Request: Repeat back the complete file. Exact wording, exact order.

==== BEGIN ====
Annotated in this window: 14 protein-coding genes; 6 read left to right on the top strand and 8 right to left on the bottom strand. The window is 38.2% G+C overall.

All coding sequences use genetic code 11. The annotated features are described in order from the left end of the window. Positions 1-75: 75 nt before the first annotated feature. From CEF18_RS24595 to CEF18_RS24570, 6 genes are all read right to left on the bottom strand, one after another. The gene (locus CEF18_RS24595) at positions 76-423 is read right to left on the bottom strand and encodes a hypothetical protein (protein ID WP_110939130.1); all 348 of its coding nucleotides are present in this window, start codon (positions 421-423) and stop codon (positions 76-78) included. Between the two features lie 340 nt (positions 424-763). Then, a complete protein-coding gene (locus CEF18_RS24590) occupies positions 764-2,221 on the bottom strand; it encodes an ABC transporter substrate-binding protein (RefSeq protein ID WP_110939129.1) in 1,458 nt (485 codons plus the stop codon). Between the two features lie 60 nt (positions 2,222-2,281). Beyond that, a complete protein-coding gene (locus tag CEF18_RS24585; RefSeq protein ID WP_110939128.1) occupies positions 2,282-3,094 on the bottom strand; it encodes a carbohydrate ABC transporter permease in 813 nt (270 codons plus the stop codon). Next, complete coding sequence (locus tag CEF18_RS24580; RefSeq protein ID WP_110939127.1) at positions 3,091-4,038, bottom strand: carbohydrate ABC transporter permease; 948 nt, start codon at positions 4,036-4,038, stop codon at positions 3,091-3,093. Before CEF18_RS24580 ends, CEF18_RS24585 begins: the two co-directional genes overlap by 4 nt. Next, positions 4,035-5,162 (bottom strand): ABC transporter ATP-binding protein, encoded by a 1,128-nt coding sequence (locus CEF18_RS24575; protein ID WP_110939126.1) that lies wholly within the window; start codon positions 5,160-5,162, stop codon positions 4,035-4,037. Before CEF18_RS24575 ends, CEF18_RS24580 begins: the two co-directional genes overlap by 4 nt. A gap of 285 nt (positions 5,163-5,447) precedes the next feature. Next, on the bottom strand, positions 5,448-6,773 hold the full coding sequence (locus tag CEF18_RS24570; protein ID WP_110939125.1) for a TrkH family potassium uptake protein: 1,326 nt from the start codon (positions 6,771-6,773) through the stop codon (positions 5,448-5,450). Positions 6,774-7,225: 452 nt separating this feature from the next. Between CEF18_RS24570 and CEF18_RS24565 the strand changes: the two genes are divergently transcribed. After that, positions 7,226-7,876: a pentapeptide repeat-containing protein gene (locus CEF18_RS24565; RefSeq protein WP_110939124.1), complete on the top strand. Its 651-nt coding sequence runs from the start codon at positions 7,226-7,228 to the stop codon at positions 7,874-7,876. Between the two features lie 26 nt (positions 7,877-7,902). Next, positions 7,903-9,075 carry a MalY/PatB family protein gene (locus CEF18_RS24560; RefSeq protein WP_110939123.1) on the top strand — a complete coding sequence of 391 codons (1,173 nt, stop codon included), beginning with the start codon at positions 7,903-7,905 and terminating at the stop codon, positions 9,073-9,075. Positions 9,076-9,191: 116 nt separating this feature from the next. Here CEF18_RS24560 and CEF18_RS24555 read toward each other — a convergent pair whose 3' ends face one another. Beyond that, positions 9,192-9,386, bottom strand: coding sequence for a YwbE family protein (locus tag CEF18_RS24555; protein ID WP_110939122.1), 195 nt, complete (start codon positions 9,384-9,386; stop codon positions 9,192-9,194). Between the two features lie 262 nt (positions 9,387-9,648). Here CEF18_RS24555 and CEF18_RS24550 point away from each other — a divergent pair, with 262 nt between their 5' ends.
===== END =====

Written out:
Annotated in this window: 14 protein-coding genes; 6 read left to right on the top strand and 8 right to left on the bottom strand. The window is 38.2% G+C overall.

All coding sequences use genetic code 11. The annotated features are described in order from the left end of the window. Positions 1-75: 75 nt before the first annotated feature. From CEF18_RS24595 to CEF18_RS24570, 6 genes are all read right to left on the bottom strand, one after another. The gene (locus CEF18_RS24595) at positions 76-423 is read right to left on the bottom strand and encodes a hypothetical protein (protein ID WP_110939130.1); all 348 of its coding nucleotides are present in this window, start codon (positions 421-423) and stop codon (positions 76-78) included. Between the two features lie 340 nt (positions 424-763). Then, a complete protein-coding gene (locus CEF18_RS24590) occupies positions 764-2,221 on the bottom strand; it encodes an ABC transporter substrate-binding protein (RefSeq protein ID WP_110939129.1) in 1,458 nt (485 codons plus the stop codon). Between the two features lie 60 nt (positions 2,222-2,281). Beyond that, a complete protein-coding gene (locus tag CEF18_RS24585; RefSeq protein ID WP_110939128.1) occupies positions 2,282-3,094 on the bottom strand; it encodes a carbohydrate ABC transporter permease in 813 nt (270 codons plus the stop codon). Next, complete coding sequence (locus tag CEF18_RS24580; RefSeq protein ID WP_110939127.1) at positions 3,091-4,038, bottom strand: carbohydrate ABC transporter permease; 948 nt, start codon at positions 4,036-4,038, stop codon at positions 3,091-3,093. Before CEF18_RS24580 ends, CEF18_RS24585 begins: the two co-directional genes overlap by 4 nt. Next, positions 4,035-5,162 (bottom strand): ABC transporter ATP-binding protein, encoded by a 1,128-nt coding sequence (locus CEF18_RS24575; protein ID WP_110939126.1) that lies wholly within the window; start codon positions 5,160-5,162, stop codon positions 4,035-4,037. Before CEF18_RS24575 ends, CEF18_RS24580 begins: the two co-directional genes overlap by 4 nt. A gap of 285 nt (positions 5,163-5,447) precedes the next feature. Next, on the bottom strand, positions 5,448-6,773 hold the full coding sequence (locus tag CEF18_RS24570; protein ID WP_110939125.1) for a TrkH family potassium uptake protein: 1,326 nt from the start codon (positions 6,771-6,773) through the stop codon (positions 5,448-5,450). Positions 6,774-7,225: 452 nt separating this feature from the next. Between CEF18_RS24570 and CEF18_RS24565 the strand changes: the two genes are divergently transcribed. After that, positions 7,226-7,876: a pentapeptide repeat-containing protein gene (locus CEF18_RS24565; RefSeq protein WP_110939124.1), complete on the top strand. Its 651-nt coding sequence runs from the start codon at positions 7,226-7,228 to the stop codon at positions 7,874-7,876. Between the two features lie 26 nt (positions 7,877-7,902). Next, positions 7,903-9,075 carry a MalY/PatB family protein gene (locus CEF18_RS24560; RefSeq protein WP_110939123.1) on the top strand — a complete coding sequence of 391 codons (1,173 nt, stop codon included), beginning with the start codon at positions 7,903-7,905 and terminating at the stop codon, positions 9,073-9,075. Positions 9,076-9,191: 116 nt separating this feature from the next. Here CEF18_RS24560 and CEF18_RS24555 read toward each other — a convergent pair whose 3' ends face one another. Beyond that, positions 9,192-9,386, bottom strand: coding sequence for a YwbE family protein (locus tag CEF18_RS24555; protein ID WP_110939122.1), 195 nt, complete (start codon positions 9,384-9,386; stop codon positions 9,192-9,194). Between the two features lie 262 nt (positions 9,387-9,648). Here CEF18_RS24555 and CEF18_RS24550 point away from each other — a divergent pair, with 262 nt between their 5' ends.